Dum Dum Girls
Sub Pop, 2014
To say Dum Dum Girls, aka Dee Dee Penny aka Kristin Welchez, have matured since the 2010 debut, I Will Be, might insinuate there was a bit of growing up to be done. Not true. I Will Be was a wonderful collection of catchy, fuzzy guitar riffs and 1960s girl-group sensibilities. The album found its way onto many end of the year best of lists beside other stoner debut favorites like Best Coast and Tame Impala.
2011 saw the release of Dum Dum Girls’ second LP, Only in Dreams; a collection of songs juxtaposing sun streaked guitars and reflections of Dee Dee’s mother’s recent passing. The lo-fi fizzy bedroom-ness of I Will Be had been replaced with a more pronounced studio sound. The album also contained standout track, “Coming Down”; a swirling six and half minute showcase of swaying instrumentation and breathtaking vocals that would fit quite comfortably on the shelf beside Mazzy Star. On her third full length outing, Dee Dee continues to develop a sound, touched upon with Only in Dreams, that moves her away from hot sands and beach blankets into more of a dark bedroom setting.
Too True (Sub Pop, 2014) opens with “Cult of Love”; a song that merges beach echoes of earlier songs with gothic overtones; thus, smoothly transitioning the listener from her previous records into new territory. Lyrically, the song sets the mood for what is to come. Dee Dee sings, “You know all my secrets / You know all my lies / I know all your anger / I know all your alibis / I belong (we belong) / To the cult of love,” which serves as a warning that all masks, clothes, and insecurities are to be left at the door prior to continuing. Before giving us a chance to decide if we wish to embark on this bare bones journey across human emotions, Dee Dee croons, “Won’t you join too?” A lyric much less a question than a sirenic trap which pulls the listener headfirst into the rest of the album.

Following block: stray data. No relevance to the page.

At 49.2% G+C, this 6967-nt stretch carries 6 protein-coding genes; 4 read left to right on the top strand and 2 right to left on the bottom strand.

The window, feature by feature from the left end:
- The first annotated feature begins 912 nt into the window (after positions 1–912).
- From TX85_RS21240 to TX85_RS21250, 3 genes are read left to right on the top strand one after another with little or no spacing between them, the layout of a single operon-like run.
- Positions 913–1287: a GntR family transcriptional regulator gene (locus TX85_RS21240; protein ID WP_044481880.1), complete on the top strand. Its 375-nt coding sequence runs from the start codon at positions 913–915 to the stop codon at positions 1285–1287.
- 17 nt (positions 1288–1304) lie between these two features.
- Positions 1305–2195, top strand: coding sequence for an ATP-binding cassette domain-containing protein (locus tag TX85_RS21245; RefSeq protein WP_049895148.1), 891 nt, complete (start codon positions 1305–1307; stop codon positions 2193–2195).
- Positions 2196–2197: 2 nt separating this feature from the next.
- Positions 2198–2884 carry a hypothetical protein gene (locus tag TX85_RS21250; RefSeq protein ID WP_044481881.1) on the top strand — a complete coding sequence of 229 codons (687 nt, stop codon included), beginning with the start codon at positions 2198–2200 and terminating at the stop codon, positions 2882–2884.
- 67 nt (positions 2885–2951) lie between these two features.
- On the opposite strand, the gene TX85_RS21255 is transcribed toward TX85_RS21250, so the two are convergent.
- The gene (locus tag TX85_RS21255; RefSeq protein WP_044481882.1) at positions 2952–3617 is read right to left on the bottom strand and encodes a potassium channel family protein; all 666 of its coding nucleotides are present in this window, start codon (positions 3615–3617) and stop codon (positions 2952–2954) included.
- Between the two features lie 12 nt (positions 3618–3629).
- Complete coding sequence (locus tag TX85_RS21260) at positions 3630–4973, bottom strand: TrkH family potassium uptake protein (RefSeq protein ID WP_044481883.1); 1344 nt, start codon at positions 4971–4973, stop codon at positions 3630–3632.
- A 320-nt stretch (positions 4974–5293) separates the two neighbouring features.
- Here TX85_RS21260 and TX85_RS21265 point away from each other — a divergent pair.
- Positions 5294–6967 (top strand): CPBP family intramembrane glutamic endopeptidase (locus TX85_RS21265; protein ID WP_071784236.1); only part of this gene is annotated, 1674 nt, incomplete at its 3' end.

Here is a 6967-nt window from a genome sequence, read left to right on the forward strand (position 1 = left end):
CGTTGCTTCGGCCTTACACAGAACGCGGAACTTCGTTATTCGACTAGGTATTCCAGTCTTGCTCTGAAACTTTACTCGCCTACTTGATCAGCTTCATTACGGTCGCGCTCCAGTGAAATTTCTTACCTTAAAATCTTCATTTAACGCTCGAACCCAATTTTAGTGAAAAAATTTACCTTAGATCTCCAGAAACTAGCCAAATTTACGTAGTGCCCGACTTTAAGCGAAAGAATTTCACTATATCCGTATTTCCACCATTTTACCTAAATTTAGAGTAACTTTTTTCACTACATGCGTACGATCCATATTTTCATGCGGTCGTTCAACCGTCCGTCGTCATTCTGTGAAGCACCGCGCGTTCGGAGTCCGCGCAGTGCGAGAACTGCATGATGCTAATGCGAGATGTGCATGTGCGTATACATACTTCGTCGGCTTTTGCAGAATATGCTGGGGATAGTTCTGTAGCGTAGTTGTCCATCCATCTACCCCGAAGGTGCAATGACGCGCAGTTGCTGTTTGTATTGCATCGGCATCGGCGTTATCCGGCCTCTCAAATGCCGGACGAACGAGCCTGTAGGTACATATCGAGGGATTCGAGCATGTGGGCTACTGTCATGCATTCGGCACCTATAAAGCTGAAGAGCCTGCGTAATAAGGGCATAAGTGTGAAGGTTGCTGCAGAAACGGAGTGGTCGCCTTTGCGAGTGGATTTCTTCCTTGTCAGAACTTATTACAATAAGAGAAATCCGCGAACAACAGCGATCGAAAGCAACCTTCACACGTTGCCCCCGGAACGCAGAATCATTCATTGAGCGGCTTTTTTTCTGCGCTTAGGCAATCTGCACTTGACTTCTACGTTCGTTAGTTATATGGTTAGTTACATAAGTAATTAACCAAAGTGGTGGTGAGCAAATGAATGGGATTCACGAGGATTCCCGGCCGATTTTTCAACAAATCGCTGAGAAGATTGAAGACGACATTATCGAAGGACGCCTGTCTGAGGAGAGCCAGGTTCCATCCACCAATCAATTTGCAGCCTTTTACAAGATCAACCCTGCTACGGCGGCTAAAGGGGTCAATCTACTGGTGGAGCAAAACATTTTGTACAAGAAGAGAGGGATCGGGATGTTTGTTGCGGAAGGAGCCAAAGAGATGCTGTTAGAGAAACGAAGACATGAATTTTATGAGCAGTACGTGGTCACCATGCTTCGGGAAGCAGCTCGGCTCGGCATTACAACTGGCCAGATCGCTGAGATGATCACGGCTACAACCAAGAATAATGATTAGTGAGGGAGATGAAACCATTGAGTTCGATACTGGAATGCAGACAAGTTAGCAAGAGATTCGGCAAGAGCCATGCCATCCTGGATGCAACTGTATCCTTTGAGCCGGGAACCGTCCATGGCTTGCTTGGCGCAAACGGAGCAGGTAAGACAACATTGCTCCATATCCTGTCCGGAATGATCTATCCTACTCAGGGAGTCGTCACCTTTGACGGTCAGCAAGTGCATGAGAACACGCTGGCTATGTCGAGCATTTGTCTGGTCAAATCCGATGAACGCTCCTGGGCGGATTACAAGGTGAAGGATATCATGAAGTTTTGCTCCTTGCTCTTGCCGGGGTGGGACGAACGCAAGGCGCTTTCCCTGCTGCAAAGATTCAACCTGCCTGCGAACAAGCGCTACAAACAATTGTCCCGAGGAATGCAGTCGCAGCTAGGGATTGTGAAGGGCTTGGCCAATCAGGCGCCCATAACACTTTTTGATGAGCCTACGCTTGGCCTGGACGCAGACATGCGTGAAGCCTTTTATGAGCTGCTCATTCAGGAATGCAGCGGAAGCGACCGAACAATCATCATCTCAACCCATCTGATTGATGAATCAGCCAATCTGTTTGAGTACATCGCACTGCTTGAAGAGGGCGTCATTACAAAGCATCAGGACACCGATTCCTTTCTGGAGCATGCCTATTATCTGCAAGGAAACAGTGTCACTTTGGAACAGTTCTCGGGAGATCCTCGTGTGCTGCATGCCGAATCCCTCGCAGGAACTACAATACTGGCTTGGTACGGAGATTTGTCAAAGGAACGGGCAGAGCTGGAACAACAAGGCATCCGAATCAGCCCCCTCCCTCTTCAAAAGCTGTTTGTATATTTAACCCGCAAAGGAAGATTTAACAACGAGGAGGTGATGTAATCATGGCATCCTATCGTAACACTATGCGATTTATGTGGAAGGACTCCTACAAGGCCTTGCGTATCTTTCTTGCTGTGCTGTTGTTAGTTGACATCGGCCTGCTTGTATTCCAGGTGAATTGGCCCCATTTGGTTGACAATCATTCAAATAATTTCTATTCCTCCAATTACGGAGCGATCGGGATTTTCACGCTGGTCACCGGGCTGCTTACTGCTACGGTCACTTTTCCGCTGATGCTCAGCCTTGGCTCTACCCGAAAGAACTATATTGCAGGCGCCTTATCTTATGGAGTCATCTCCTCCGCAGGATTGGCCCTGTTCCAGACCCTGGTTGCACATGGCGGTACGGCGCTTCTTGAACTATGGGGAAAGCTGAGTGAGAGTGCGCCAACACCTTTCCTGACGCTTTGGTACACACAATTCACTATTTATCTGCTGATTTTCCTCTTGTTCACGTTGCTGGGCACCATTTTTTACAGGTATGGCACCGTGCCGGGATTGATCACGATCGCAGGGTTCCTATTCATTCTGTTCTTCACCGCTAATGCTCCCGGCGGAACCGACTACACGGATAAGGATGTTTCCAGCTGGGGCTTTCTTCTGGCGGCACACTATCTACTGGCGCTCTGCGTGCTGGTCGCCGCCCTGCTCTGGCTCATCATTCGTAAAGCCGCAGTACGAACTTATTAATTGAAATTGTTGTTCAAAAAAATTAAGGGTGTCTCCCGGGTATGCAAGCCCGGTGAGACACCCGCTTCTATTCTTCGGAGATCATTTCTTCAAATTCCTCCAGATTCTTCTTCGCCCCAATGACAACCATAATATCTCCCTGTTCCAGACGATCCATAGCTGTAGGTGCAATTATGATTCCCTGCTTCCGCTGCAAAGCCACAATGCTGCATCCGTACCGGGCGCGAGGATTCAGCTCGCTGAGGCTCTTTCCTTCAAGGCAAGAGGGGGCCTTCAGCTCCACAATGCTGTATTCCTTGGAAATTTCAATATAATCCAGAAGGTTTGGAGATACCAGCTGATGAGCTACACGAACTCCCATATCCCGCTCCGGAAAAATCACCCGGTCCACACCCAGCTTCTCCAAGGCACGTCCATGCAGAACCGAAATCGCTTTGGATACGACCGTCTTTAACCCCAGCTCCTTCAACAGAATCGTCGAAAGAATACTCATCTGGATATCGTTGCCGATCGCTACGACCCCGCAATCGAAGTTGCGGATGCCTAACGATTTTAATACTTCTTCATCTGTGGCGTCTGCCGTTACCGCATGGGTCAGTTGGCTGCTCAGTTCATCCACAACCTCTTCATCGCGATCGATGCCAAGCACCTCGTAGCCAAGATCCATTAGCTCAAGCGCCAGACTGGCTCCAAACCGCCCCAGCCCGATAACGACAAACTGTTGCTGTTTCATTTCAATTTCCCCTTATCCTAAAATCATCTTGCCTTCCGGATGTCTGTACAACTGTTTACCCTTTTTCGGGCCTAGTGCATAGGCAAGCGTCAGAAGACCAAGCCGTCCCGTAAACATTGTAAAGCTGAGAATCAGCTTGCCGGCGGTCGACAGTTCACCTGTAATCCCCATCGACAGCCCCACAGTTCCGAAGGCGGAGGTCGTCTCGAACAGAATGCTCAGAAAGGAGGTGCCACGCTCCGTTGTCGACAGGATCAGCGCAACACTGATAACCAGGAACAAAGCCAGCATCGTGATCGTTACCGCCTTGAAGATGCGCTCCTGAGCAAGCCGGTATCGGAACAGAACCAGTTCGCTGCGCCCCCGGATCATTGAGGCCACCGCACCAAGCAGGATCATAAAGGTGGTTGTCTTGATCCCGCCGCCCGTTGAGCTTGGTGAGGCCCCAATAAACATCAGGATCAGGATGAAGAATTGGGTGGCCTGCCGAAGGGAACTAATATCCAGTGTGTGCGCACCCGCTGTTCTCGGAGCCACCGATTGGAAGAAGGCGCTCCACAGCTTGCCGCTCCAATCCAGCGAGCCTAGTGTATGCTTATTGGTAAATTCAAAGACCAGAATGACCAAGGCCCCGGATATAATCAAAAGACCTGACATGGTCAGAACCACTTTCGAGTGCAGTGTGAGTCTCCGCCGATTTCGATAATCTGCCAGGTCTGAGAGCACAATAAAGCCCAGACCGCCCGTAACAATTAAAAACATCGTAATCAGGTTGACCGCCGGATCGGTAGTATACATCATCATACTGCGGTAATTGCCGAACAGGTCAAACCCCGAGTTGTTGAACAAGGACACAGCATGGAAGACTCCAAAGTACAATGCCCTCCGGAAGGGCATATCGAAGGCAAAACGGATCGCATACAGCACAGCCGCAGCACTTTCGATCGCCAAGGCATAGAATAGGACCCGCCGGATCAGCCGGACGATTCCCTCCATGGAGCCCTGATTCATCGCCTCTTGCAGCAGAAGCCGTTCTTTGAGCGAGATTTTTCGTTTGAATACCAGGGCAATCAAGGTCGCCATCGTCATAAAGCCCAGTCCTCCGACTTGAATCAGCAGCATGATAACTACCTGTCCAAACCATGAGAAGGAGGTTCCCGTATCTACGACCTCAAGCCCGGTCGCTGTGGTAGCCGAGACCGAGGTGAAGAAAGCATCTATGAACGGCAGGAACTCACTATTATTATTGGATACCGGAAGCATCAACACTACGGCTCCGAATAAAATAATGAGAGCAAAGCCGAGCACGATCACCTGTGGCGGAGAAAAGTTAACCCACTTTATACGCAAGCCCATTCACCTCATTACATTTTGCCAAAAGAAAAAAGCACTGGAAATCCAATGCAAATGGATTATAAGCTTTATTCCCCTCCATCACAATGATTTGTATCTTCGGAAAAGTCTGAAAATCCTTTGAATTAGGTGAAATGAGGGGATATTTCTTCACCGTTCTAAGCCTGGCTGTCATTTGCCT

As the record progresses, the listener is lured towards darker waters. “Evil Blooms” observes the harshness of life and ends with the question, “Why be good? / Be beautiful and sad.” “Rimbaud Eyes” provides heavy guitars and clever, watery violent nods to the French poet’s masterpiece, “The Drunken Boat.” “Little Minx” utilizes reverb and explosive guitars to stomp its way through two and a half minutes, while “Lost Boys and Girls Club” re-invokes the swaying guitars first heard in “Coming Down.” “Trouble is My Name” pulls the album to a close but not without first asking one last question: “Trouble is my name / Is it your name, too?” The question posed as the album ends is ironic in the sense that Dee Dee has spent the last 30 minutes seducing us with the undressing of her emotions. Wide-eyed and drooling foolishly, the only thing left for the listener to do is nod mutely and press repeat.
Whereas, questions and confessions permeate the album, insights and new hopes have their place as well. “Under These Hands” observes, “Under these hands / I hold my heart / Under these hands / Hides new start.” Throughout the dark and gloom of the album, there are rays of enlightenment, such as this one, suggesting everything is going to be just fine. Sometimes, however, you just need a moment to soak in the darkness and the sadness and feel good about it.
Trouble and sadness may be the fabrics from which these songs were constructed, but there is no denying the beauty that spreads like a thin veil across these soundscapes. The songs float their way out of the speakers and fill the surrounding space like hazy clouds ensnaring the listener in a post-punk dream world. Dreamy guitar distortions, percussion, and echoic vocals layer the sad lyrics giving the album a sound that would fit at home on mid-1980s era 4AD records. Too True toggles between ethereal and punk, gothic and 80s dance party, and provides a strong and welcomed addition to the Dum Dum Girls catalog.
Watch the video for “Too True To Be Good” below.